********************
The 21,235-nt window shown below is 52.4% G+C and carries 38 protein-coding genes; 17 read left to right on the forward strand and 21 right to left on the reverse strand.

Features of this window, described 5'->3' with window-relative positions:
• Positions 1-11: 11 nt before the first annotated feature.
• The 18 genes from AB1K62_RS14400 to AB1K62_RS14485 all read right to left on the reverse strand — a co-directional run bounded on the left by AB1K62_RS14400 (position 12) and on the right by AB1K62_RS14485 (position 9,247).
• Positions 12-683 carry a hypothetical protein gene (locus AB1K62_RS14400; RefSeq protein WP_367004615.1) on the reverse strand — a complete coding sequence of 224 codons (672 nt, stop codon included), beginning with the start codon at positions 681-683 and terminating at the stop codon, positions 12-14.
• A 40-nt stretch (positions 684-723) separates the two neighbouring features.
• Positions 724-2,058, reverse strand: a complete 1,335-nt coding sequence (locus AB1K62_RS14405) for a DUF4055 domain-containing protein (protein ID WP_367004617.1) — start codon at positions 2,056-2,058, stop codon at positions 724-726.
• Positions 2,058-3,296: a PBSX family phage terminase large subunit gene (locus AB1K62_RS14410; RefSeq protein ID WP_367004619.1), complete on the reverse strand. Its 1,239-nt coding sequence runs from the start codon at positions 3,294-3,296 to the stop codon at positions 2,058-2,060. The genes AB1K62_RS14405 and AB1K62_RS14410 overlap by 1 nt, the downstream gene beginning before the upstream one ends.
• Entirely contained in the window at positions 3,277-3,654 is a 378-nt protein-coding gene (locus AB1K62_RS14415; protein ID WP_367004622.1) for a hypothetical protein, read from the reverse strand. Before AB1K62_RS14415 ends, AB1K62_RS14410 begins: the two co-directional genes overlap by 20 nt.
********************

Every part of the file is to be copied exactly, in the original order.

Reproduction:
The 21,235-nt window shown below is 52.4% G+C and carries 38 protein-coding genes; 17 read left to right on the forward strand and 21 right to left on the reverse strand.

Features of this window, described 5'->3' with window-relative positions:
• Positions 1-11: 11 nt before the first annotated feature.
• The 18 genes from AB1K62_RS14400 to AB1K62_RS14485 all read right to left on the reverse strand — a co-directional run bounded on the left by AB1K62_RS14400 (position 12) and on the right by AB1K62_RS14485 (position 9,247).
• Positions 12-683 carry a hypothetical protein gene (locus AB1K62_RS14400; RefSeq protein WP_367004615.1) on the reverse strand — a complete coding sequence of 224 codons (672 nt, stop codon included), beginning with the start codon at positions 681-683 and terminating at the stop codon, positions 12-14.
• A 40-nt stretch (positions 684-723) separates the two neighbouring features.
• Positions 724-2,058, reverse strand: a complete 1,335-nt coding sequence (locus AB1K62_RS14405) for a DUF4055 domain-containing protein (protein ID WP_367004617.1) — start codon at positions 2,056-2,058, stop codon at positions 724-726.
• Positions 2,058-3,296: a PBSX family phage terminase large subunit gene (locus AB1K62_RS14410; RefSeq protein ID WP_367004619.1), complete on the reverse strand. Its 1,239-nt coding sequence runs from the start codon at positions 3,294-3,296 to the stop codon at positions 2,058-2,060. The genes AB1K62_RS14405 and AB1K62_RS14410 overlap by 1 nt, the downstream gene beginning before the upstream one ends.
• Entirely contained in the window at positions 3,277-3,654 is a 378-nt protein-coding gene (locus AB1K62_RS14415; protein ID WP_367004622.1) for a hypothetical protein, read from the reverse strand. Before AB1K62_RS14415 ends, AB1K62_RS14410 begins: the two co-directional genes overlap by 20 nt.